NEW YORK - Soaring gasoline prices and weakening job prospects left shoppers gloomier about the economy in May, sending a key barometer of consumer sentiment to its lowest level in almost 16 years.
The Conference Board said yesterday that its Consumer Confidence Index dropped to 57.2 from a revised 62.8 in April. Economists surveyed by Thomson Financial/IFR had expected a reading of 60.
The May reading marked the fifth straight month of decline and was the lowest since the index registered 54.6 in October 1992, when the economy was coming out of a recession.
Economists closely watch sentiment readings because consumer spending accounts for more than two-thirds of the nation's economic activity.
"Weakening business and job conditions coupled with growing pessimism about the short-term future have further depleted consumers' confidence in the overall state of the economy," Lynn Franco, director of the Conference Board's Consumer Research Center, said in a statement.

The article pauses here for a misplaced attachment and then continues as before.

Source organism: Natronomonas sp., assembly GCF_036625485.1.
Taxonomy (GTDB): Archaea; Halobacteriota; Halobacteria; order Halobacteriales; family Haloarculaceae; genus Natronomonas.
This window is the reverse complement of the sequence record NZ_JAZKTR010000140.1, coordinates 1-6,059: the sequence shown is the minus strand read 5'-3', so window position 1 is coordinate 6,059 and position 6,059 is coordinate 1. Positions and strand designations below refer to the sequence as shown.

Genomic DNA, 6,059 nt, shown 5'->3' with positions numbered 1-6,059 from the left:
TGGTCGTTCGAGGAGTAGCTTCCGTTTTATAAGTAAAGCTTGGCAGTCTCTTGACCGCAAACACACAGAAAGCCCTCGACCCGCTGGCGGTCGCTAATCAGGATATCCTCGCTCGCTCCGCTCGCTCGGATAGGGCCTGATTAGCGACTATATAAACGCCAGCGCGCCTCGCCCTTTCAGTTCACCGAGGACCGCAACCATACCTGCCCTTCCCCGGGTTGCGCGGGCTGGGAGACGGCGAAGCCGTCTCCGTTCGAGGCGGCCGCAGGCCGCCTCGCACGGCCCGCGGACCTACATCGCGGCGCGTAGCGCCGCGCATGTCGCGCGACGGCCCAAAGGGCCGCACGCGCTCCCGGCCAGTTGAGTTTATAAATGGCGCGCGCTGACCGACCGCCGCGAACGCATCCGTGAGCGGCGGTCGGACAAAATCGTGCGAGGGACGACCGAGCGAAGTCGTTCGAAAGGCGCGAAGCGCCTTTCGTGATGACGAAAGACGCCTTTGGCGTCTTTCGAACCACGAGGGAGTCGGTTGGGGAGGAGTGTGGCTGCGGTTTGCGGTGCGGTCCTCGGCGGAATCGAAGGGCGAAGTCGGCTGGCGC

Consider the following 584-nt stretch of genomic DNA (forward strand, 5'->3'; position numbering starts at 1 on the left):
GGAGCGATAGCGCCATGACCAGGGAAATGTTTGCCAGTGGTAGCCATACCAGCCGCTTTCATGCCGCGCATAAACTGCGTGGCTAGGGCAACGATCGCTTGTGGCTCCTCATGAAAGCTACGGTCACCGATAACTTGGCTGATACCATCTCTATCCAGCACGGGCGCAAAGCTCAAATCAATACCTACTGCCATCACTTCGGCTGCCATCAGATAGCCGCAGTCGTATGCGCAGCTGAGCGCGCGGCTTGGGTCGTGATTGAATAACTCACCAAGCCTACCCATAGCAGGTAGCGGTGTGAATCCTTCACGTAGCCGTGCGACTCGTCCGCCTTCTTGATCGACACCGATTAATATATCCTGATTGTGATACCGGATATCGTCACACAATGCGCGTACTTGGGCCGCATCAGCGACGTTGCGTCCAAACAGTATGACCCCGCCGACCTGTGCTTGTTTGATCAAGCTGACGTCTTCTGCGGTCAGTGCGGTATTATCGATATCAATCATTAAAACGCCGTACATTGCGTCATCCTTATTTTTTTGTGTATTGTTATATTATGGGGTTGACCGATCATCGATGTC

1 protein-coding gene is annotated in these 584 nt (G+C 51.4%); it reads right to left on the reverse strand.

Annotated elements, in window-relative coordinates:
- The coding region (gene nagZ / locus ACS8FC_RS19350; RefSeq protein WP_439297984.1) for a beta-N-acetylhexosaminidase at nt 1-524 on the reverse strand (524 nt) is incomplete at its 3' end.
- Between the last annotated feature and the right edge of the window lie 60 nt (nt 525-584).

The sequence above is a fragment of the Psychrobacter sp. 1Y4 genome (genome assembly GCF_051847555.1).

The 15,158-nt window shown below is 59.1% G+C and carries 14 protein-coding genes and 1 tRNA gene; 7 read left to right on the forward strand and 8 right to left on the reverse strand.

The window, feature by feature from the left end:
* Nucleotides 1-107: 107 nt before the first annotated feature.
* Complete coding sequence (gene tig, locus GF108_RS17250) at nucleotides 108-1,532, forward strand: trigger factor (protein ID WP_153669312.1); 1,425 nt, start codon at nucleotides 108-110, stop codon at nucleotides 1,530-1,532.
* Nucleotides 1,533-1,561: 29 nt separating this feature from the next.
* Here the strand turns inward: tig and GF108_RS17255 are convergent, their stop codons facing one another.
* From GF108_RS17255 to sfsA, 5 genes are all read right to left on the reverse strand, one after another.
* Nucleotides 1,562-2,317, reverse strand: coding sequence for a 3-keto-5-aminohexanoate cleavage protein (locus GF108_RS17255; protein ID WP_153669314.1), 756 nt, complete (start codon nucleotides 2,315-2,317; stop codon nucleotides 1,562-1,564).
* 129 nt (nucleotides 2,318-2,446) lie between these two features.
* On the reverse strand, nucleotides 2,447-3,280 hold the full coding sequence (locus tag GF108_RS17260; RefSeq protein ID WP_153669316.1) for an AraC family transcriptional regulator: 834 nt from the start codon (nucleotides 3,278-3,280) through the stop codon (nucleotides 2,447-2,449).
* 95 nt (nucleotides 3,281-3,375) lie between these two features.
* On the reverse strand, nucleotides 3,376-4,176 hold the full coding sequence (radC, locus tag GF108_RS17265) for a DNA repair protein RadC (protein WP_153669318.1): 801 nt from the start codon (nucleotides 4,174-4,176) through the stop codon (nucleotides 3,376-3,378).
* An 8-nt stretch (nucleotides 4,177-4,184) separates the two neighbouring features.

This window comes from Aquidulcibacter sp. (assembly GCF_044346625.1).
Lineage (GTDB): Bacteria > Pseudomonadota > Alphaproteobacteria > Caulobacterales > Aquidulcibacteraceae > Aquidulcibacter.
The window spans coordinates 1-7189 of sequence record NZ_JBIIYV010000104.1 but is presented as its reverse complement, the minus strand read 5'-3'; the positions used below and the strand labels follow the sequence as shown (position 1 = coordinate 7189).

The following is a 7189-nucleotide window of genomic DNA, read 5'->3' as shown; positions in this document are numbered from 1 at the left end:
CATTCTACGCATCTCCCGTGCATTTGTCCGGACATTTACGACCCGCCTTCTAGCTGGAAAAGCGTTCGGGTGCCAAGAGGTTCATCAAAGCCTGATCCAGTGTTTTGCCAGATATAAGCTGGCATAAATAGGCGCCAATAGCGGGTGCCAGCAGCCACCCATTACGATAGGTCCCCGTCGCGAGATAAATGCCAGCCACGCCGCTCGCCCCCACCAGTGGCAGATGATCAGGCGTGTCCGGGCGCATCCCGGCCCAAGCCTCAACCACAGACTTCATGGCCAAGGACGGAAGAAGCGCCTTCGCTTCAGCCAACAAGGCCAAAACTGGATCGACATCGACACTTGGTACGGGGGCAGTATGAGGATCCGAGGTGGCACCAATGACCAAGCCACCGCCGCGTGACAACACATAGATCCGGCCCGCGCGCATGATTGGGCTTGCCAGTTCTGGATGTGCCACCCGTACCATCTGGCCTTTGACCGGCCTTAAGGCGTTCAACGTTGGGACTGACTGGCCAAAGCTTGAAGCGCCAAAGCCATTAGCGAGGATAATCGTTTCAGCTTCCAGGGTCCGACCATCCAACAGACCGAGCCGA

Franco said consumers' worries about inflation, fueled by increasing prices at the gas pump, were now at an "all-time high" and were likely to rise further in the months ahead. She said that based on consumers' outlook on the economy, she believed there was little likelihood of a quick turnaround.
Mark Vitner, senior economist with Wachovia Corp., agreed, saying that as "awful as these numbers" looked, he did not believe confidence had bottomed out yet - an ominous sign for consumer spending.
The Consumer Confidence report, derived from responses received through May 20 from a representative sample of 5,000 U.S. households, has a margin of error of plus or minus 2.5 percentage points. It is based on a 1985 index level of 100.